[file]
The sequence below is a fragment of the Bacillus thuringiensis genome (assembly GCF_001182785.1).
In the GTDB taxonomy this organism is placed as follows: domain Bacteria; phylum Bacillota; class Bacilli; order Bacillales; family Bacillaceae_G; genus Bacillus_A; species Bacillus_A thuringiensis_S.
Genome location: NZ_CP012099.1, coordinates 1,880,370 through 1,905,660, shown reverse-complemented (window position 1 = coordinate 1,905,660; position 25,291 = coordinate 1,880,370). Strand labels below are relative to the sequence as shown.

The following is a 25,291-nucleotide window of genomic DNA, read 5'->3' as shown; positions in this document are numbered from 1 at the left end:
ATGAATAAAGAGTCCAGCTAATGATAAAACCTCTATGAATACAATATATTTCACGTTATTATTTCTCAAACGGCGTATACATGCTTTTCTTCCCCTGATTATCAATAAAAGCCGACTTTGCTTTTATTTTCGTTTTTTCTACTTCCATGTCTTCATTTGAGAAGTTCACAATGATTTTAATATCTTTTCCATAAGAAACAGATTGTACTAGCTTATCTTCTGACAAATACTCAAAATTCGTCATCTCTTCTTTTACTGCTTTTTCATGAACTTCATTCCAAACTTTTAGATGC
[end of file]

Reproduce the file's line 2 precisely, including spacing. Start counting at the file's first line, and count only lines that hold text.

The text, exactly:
In the GTDB taxonomy this organism is placed as follows: domain Bacteria; phylum Bacillota; class Bacilli; order Bacillales; family Bacillaceae_G; genus Bacillus_A; species Bacillus_A thuringiensis_S.